For an artist who is only 22 years old, James Blake has already had a lot of digital ink spilled about him. Over the past year, he released three highly acclaimed EPs and a few singles, all of which pales in comparison to his self-titled debut record (released today but building hype since it’s December leak).
From his earliest release, the single “Air & Lack Thereof / Sparing the Horse,” Blake laid down a marker for his sound: R&B-infused post-dubstep with pitchshifted vocals, soothing piano chords and pulsing swells of bass. His multi-layered, surging compositions put him in the company of artists like Mount Kimbie and Untold, on the less dance-oriented end of the spectrum. “The Bells Sketch” is typical of these releases; bits and pieces of the familiar and nostalgic, mechanical chirps and whirls next to processed vocals.
[wpaudio url=”/wp-content/uploads/2011/02/James-Blake-The-Bells-Sketch.mp3″ text=”James Blake – The Bells Sketch” dl=”0″]
Many of the compositions on his records begin with minimal elements, like a simple piano melody and a two-step beat, before sneakily building into something ominous and claustrophobic. While they start as whispers and suggestions, the songs soon turn into several competing conversations. There’s an uneasiness that is not entirely unpleasant.
That trend continues on James Blake. While pushing against the boundaries of an increasingly characteristic sound, Blake has found a guiding principle in “less is more.” Throughout the record, Blake’s voice is processed and layered into a digital/analog cyborg, often repeating the same lyric. The overall effect is hypnotic and moving, as on “I Never Learnt to Share:” “My brother and my sister don’t speak to me / but I don’t blame them” stays consistent, but the song builds and pulses, morphing their tone and meaning.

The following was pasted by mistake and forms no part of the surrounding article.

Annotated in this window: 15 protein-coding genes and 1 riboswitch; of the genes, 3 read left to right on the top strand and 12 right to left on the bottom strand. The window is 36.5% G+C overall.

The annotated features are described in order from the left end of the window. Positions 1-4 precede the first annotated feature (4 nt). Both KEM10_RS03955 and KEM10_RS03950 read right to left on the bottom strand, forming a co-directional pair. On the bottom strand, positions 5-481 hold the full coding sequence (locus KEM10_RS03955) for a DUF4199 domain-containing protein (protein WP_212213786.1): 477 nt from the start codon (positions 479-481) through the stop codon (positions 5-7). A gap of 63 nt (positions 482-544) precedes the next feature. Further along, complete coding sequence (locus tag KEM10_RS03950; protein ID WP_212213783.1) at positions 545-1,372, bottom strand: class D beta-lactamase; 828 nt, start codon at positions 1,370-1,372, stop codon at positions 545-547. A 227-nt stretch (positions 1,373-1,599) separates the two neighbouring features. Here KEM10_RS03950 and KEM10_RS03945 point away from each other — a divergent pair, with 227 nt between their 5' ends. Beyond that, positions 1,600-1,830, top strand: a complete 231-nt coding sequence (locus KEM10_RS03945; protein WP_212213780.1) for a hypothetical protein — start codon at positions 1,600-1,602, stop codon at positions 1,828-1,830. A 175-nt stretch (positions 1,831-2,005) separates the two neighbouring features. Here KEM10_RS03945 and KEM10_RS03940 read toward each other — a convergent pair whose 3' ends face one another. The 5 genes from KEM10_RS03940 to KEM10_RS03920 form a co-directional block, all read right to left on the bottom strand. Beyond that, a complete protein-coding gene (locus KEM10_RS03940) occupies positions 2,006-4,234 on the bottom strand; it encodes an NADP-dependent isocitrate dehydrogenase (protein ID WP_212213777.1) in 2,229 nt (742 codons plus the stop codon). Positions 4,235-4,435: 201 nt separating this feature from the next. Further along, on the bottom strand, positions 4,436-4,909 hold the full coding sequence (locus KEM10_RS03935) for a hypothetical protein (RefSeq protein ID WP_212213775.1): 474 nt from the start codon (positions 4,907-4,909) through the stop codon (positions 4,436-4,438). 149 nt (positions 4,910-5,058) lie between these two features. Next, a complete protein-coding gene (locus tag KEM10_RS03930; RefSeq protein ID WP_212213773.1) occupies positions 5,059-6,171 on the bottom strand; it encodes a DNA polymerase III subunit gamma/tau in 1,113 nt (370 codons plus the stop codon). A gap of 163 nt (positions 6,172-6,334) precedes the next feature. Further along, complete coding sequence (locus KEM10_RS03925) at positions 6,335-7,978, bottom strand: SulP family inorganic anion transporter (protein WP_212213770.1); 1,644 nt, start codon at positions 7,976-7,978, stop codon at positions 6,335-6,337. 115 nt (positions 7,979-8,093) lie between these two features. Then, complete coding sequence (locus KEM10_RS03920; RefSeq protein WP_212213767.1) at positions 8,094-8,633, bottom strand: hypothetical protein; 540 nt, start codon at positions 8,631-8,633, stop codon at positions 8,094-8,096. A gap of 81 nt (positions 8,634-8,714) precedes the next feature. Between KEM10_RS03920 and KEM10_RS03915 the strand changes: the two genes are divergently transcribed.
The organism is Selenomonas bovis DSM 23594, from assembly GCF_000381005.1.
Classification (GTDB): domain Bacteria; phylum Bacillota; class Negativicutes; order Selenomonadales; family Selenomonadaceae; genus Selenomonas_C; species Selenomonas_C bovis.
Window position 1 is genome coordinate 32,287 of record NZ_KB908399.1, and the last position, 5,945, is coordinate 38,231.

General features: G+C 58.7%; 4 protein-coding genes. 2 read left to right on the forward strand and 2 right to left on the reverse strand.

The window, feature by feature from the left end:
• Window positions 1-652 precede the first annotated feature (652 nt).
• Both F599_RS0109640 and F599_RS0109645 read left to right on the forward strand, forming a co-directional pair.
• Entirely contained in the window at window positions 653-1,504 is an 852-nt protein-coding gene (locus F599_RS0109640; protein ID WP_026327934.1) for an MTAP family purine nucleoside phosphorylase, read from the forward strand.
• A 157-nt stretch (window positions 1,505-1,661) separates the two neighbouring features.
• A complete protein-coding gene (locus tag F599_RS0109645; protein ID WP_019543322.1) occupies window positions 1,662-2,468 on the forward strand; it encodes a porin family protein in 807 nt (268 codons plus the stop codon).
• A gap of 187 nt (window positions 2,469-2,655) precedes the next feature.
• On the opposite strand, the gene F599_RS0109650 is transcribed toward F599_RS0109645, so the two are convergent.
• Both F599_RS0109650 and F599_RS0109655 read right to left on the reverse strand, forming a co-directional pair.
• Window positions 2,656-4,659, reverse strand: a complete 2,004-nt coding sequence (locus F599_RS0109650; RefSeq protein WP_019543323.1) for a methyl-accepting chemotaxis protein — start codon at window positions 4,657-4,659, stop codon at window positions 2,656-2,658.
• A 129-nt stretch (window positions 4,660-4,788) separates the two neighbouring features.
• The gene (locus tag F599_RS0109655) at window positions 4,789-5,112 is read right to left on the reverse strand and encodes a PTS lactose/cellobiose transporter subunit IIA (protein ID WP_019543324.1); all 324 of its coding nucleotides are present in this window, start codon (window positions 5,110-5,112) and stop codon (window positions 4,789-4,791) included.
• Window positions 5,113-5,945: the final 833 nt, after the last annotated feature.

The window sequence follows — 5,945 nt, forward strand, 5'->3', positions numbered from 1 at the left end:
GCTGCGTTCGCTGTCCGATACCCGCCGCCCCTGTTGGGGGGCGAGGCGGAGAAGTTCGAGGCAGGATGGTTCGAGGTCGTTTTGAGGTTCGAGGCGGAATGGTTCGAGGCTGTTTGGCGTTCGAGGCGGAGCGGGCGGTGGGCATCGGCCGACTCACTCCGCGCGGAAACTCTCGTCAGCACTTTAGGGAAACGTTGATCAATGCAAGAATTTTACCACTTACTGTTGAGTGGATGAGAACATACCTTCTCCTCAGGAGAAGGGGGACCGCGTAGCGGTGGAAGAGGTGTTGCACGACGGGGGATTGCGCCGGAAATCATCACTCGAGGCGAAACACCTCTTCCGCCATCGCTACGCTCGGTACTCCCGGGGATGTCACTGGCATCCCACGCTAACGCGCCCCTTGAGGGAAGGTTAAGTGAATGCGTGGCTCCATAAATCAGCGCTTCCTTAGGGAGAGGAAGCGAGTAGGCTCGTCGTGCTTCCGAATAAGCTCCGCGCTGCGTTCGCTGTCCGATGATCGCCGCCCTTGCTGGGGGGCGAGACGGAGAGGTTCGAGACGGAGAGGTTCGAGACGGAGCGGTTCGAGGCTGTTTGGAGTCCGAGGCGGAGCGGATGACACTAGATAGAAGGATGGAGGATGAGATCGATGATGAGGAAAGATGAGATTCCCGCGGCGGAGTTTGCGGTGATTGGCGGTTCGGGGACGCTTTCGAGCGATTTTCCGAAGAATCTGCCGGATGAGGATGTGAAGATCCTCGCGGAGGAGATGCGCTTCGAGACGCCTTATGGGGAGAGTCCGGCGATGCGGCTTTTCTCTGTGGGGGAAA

[wpaudio url=”/wp-content/uploads/2011/02/James-Blake-I-Never-Learnt-To-Share.mp3″ text=”James Blake – I Never Learnt to Share” dl=”0″]
Covering Feist’s “Limit to Your Love,” Blake keeps the melody but makes the song his own, adding a thick layer of sub-bass to the piano-driven ballad. It’s a trick he masters on the album; despite how sparse and minimal the songs tend to be, there is a rich low-end that adds a warmth to the predominantly cold compositions. Don’t be fooled – this is a record built for subwoofers, not earbuds.
The second single, “Wilhelms Scream,” is blessed with one of the album’s sweetest vocal melodies. The video for the song perfectly captures the interplay between high and low, foreground and background that Blake tools with here and elsewhere.
James Blake is quickly becoming a singular force in music. The closest match for both his sound and rapid rise would be the XX, another act that makes pure soul music, stripped of excess and focused on bass. And he seems poised to exceed even that lofty standard.